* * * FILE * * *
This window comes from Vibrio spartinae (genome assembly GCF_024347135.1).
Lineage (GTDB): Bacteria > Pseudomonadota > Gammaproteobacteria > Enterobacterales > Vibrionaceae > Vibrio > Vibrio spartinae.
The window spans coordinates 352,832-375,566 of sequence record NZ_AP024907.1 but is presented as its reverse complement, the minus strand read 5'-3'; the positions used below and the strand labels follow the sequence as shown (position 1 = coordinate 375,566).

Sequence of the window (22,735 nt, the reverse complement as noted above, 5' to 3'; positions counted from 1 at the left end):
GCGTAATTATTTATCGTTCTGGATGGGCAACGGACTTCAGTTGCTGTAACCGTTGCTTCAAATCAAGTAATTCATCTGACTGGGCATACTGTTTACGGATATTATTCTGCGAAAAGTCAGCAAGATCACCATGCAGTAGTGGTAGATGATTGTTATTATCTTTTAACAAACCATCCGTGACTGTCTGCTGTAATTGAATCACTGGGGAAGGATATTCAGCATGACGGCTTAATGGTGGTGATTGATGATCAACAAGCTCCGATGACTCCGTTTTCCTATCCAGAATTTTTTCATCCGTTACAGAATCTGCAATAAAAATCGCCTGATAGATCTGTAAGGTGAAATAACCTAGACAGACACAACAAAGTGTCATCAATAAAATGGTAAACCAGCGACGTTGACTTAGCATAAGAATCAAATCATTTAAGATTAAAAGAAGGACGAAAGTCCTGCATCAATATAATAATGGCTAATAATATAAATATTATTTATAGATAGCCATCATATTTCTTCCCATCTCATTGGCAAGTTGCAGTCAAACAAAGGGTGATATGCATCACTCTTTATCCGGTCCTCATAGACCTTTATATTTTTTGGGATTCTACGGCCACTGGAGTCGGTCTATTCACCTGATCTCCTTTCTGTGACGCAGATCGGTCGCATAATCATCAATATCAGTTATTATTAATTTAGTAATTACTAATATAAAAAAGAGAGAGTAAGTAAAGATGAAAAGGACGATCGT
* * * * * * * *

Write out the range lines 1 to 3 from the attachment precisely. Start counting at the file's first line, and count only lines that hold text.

This window comes from Vibrio spartinae (genome assembly GCF_024347135.1).
Lineage (GTDB): Bacteria > Pseudomonadota > Gammaproteobacteria > Enterobacterales > Vibrionaceae > Vibrio > Vibrio spartinae.
The window spans coordinates 352,832-375,566 of sequence record NZ_AP024907.1 but is presented as its reverse complement, the minus strand read 5'-3'; the positions used below and the strand labels follow the sequence as shown (position 1 = coordinate 375,566).